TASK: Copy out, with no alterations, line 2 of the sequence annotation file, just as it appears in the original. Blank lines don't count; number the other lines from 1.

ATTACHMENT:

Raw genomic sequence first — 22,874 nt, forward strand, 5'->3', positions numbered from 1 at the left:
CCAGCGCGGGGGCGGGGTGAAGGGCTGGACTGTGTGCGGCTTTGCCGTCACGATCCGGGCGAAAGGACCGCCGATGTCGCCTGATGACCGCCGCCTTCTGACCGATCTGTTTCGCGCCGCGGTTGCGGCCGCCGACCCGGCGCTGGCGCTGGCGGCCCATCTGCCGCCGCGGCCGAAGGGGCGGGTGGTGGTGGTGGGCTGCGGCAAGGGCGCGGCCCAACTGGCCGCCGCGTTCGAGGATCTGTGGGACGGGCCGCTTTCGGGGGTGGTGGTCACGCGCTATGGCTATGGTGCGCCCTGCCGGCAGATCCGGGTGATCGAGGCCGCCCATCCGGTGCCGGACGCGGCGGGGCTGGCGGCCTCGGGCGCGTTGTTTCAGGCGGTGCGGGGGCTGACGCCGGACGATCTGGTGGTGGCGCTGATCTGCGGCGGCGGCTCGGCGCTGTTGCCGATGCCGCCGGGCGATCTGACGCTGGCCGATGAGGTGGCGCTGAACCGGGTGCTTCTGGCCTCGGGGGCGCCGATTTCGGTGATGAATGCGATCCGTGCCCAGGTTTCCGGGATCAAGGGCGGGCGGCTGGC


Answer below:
CCAGCGCGGGGGCGGGGTGAAGGGCTGGACTGTGTGCGGCTTTGCCGTCACGATCCGGGCGAAAGGACCGCCGATGTCGCCTGATGACCGCCGCCTTCTGACCGATCTGTTTCGCGCCGCGGTTGCGGCCGCCGACCCGGCGCTGGCGCTGGCGGCCCATCTGCCGCCGCGGCCGAAGGGGCGGGTGGTGGTGGTGGGCTGCGGCAAGGGCGCGGCCCAACTGGCCGCCGCGTTCGAGGATCTGTGGGACGGGCCGCTTTCGGGGGTGGTGGTCACGCGCTATGGCTATGGTGCGCCCTGCCGGCAGATCCGGGTGATCGAGGCCGCCCATCCGGTGCCGGACGCGGCGGGGCTGGCGGCCTCGGGCGCGTTGTTTCAGGCGGTGCGGGGGCTGACGCCGGACGATCTGGTGGTGGCGCTGATCTGCGGCGGCGGCTCGGCGCTGTTGCCGATGCCGCCGGGCGATCTGACGCTGGCCGATGAGGTGGCGCTGAACCGGGTGCTTCTGGCCTCGGGGGCGCCGATTTCGGTGATGAATGCGATCCGTGCCCAGGTTTCCGGGATCAAGGGCGGGCGGCTGGC